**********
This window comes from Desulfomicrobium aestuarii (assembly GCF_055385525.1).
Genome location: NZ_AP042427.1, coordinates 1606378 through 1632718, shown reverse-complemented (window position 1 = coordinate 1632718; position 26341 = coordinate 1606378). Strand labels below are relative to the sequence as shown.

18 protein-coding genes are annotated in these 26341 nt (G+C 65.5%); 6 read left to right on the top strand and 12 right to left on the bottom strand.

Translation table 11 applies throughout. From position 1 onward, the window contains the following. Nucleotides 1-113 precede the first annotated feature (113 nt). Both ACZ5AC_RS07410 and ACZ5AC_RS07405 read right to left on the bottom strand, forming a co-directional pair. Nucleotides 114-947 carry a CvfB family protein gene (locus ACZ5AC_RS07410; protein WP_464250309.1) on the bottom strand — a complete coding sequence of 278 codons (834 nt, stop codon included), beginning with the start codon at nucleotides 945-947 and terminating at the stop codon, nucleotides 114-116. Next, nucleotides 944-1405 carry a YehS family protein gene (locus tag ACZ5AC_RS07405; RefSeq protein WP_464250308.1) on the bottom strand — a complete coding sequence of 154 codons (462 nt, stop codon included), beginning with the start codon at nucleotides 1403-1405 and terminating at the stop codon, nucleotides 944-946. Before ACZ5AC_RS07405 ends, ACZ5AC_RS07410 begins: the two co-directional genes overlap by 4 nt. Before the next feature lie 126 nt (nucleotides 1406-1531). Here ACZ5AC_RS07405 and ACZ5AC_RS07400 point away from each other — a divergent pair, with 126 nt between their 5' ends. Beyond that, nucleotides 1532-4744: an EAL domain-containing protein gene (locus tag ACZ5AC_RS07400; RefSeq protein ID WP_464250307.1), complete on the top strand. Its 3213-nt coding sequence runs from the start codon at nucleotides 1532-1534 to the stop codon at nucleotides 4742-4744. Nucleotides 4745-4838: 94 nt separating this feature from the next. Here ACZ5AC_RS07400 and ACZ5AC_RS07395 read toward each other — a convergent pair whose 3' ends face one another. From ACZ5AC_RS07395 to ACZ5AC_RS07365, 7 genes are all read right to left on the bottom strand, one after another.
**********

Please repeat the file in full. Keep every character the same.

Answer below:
This window comes from Desulfomicrobium aestuarii (assembly GCF_055385525.1).
Genome location: NZ_AP042427.1, coordinates 1606378 through 1632718, shown reverse-complemented (window position 1 = coordinate 1632718; position 26341 = coordinate 1606378). Strand labels below are relative to the sequence as shown.

18 protein-coding genes are annotated in these 26341 nt (G+C 65.5%); 6 read left to right on the top strand and 12 right to left on the bottom strand.

Translation table 11 applies throughout. From position 1 onward, the window contains the following. Nucleotides 1-113 precede the first annotated feature (113 nt). Both ACZ5AC_RS07410 and ACZ5AC_RS07405 read right to left on the bottom strand, forming a co-directional pair. Nucleotides 114-947 carry a CvfB family protein gene (locus ACZ5AC_RS07410; protein WP_464250309.1) on the bottom strand — a complete coding sequence of 278 codons (834 nt, stop codon included), beginning with the start codon at nucleotides 945-947 and terminating at the stop codon, nucleotides 114-116. Next, nucleotides 944-1405 carry a YehS family protein gene (locus tag ACZ5AC_RS07405; RefSeq protein WP_464250308.1) on the bottom strand — a complete coding sequence of 154 codons (462 nt, stop codon included), beginning with the start codon at nucleotides 1403-1405 and terminating at the stop codon, nucleotides 944-946. Before ACZ5AC_RS07405 ends, ACZ5AC_RS07410 begins: the two co-directional genes overlap by 4 nt. Before the next feature lie 126 nt (nucleotides 1406-1531). Here ACZ5AC_RS07405 and ACZ5AC_RS07400 point away from each other — a divergent pair, with 126 nt between their 5' ends. Beyond that, nucleotides 1532-4744: an EAL domain-containing protein gene (locus tag ACZ5AC_RS07400; RefSeq protein ID WP_464250307.1), complete on the top strand. Its 3213-nt coding sequence runs from the start codon at nucleotides 1532-1534 to the stop codon at nucleotides 4742-4744. Nucleotides 4745-4838: 94 nt separating this feature from the next. Here ACZ5AC_RS07400 and ACZ5AC_RS07395 read toward each other — a convergent pair whose 3' ends face one another. From ACZ5AC_RS07395 to ACZ5AC_RS07365, 7 genes are all read right to left on the bottom strand, one after another.